Japanese – A Level
Japanese is a living and evolving language. During the A Level you will study a variety of topics through the medium of the language and have the opportunity to gain a greater insight into and awareness of the concerns and interests of Japan and its people. You will develop the ability to begin speaking Japanese and understand Japanese kanji and Hiragana and Katakana scripts. You will also have been exposed to a number of aspects of Japan’s historical and contemporary culture that have produced and developed its language.
As a wide variety of social issues are addressed during the study of Japanese A Level, you will have the opportunity to learn about and debate current political, demographic and socio-cultural concerns. You will also gain a thorough understanding of Japanese history and conduct in depth analyses of examples of Japanese literature and Arts.
What will I study in Japanese?
AS Units 1 and 2
Understanding and Written Response in Japanese: You will learn to speak and write basic Japanese and learn about Japanese culture and identity through an analysis of, for example: youth culture and concerns; lifestyle, health and fitness; travel and tourism in Japan; and education and employment. Japanese media products such as newspapers, websites, books and magazines will be employed as a basis for learning both the language and the culture of Japan. You will learn and be assessed on your ability to translate to and from Japanese, your knowledge of the 600 kanji that are taught throughout the course, and the rules of Japanese grammar and lexis.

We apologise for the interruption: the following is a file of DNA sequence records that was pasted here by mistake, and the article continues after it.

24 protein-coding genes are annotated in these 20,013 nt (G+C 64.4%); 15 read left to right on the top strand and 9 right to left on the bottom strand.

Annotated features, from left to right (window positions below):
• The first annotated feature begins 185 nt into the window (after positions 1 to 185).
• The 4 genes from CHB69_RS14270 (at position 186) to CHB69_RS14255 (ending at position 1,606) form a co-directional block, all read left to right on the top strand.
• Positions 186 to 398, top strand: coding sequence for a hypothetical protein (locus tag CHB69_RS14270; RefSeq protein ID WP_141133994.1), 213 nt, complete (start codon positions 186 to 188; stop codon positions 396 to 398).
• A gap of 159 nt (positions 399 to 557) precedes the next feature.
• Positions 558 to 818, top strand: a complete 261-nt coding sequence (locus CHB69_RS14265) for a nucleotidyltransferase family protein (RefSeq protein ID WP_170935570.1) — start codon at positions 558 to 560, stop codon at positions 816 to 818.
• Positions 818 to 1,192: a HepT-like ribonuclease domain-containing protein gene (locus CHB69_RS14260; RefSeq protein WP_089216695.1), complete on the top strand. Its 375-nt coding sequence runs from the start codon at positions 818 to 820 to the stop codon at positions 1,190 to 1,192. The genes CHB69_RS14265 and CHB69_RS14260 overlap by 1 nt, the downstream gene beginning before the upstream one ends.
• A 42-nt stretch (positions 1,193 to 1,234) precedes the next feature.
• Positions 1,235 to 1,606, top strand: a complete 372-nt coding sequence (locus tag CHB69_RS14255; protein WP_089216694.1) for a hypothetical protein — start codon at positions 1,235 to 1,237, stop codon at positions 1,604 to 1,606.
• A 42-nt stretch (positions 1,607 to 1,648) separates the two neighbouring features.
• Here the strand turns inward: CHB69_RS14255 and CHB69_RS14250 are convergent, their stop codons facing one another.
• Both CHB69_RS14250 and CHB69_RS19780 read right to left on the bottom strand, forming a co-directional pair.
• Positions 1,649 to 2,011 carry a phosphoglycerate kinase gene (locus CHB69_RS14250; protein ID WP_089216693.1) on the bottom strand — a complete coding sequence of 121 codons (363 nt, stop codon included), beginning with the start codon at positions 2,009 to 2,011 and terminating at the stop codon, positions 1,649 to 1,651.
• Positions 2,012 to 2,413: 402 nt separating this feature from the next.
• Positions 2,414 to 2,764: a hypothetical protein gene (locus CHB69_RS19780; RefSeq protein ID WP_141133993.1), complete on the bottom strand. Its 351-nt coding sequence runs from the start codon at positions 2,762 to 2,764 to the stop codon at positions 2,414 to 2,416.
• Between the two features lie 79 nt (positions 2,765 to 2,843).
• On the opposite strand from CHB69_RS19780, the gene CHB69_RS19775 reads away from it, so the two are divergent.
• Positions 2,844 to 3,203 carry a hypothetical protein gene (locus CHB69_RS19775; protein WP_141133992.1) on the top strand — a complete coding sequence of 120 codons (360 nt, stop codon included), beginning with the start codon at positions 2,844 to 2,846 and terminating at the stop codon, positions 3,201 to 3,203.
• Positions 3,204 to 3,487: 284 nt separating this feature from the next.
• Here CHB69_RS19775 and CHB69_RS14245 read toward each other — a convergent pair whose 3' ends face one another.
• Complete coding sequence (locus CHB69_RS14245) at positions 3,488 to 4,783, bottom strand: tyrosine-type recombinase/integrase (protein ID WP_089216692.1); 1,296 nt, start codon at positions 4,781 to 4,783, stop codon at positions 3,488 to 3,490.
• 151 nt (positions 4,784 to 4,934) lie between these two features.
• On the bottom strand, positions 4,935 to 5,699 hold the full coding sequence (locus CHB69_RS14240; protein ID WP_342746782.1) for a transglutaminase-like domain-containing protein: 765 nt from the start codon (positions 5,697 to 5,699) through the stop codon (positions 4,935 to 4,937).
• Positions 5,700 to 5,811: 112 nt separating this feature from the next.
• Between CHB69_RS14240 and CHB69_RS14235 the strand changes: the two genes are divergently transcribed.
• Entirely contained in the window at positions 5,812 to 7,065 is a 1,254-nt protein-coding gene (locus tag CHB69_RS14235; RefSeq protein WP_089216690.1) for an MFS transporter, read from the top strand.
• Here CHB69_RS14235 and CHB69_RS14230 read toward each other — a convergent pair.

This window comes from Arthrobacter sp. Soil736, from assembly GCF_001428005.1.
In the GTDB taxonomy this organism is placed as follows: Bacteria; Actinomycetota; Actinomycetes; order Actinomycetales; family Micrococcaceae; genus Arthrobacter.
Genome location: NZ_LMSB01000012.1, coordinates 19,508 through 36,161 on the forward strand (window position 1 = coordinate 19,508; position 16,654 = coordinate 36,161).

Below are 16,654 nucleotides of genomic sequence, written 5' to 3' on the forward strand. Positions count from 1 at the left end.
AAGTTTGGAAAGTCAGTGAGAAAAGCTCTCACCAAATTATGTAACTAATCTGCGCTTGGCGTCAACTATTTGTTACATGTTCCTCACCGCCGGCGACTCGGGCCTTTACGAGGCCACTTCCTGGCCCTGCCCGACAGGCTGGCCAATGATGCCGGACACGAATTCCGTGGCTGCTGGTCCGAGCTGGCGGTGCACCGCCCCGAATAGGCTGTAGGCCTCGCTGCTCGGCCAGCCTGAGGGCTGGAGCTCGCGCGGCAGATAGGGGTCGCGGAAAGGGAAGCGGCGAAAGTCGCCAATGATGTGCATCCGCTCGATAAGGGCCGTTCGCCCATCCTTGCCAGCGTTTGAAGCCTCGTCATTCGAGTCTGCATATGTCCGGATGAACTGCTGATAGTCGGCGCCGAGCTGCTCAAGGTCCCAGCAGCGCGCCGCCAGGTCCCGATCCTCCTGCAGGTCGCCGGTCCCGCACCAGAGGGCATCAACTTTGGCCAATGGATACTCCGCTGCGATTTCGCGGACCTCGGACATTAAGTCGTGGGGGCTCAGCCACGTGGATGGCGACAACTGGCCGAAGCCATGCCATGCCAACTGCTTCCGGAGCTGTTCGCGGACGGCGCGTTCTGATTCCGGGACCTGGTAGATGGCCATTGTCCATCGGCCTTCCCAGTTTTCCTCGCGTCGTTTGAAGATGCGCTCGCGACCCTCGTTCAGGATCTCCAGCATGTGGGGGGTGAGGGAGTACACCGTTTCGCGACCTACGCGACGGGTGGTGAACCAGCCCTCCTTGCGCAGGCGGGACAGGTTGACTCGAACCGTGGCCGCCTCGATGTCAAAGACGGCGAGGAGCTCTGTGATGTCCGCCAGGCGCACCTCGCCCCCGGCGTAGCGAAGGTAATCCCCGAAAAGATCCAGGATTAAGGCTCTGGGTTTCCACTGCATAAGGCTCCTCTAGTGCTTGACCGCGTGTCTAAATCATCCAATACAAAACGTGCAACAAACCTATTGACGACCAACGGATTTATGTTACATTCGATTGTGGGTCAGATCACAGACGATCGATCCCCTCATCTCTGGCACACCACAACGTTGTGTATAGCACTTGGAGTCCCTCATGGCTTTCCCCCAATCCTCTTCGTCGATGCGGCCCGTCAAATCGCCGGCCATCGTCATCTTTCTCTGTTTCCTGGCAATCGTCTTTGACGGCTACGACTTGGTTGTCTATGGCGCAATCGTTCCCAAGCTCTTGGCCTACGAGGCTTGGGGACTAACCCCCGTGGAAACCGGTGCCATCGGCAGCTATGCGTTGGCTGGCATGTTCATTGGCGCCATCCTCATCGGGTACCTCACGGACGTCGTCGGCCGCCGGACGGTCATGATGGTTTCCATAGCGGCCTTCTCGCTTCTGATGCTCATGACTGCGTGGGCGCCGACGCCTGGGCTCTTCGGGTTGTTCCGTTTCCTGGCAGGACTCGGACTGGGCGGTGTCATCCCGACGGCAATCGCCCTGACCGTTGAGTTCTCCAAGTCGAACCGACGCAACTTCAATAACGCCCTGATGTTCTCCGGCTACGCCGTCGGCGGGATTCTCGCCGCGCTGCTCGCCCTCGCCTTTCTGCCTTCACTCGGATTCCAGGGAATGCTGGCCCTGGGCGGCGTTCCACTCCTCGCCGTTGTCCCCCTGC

A2 Units 3 and 4
Understanding, Written Response and Research in Japanese: To further develop research skills and improved comprehension of written language, you will produce Japanese language essays relating to the topics studied in the AS and/or Japanese customs, traditions, beliefs and religion; national and international historical or contemporary events; and literature and the arts. Further options for research include in depth studies of regional Japan, contemporary Japanese society, and texts by past or present day Japanese authors.
How will I be assessed?
The course is assessed by short answer questions and translation and essay based papers in the AS and A2 papers. You will be expected to show a good understanding of Japanese literature.
Do I need to have studied Japanese before?
Ideally, you should have completed Japanese GCSE or an equivalent level of study before beginning the course and be broadly interested in cultural issues and life in historical and contemporary Japan.
Who will teach me?
Ms Sakae Osakabe has extensive experience of teaching Japanese as a foreign language. She has taught in British schools and colleges for 15 years and is an examiner at GCSE and A Level.
What subjects complement Japanese?
Japanese is suitable for those studying other modern foreign languages, but is also particularly suited for those taking Economics, Government and Politics and History.
What careers can Japanese lead to?
All professions like to have recruits with a language. The nature of the modern world makes Japanese particularly suited to those working in transnational industries and financial institutions. Lawyers, bankers, economists, diplomats and a variety of business executives value this qualification.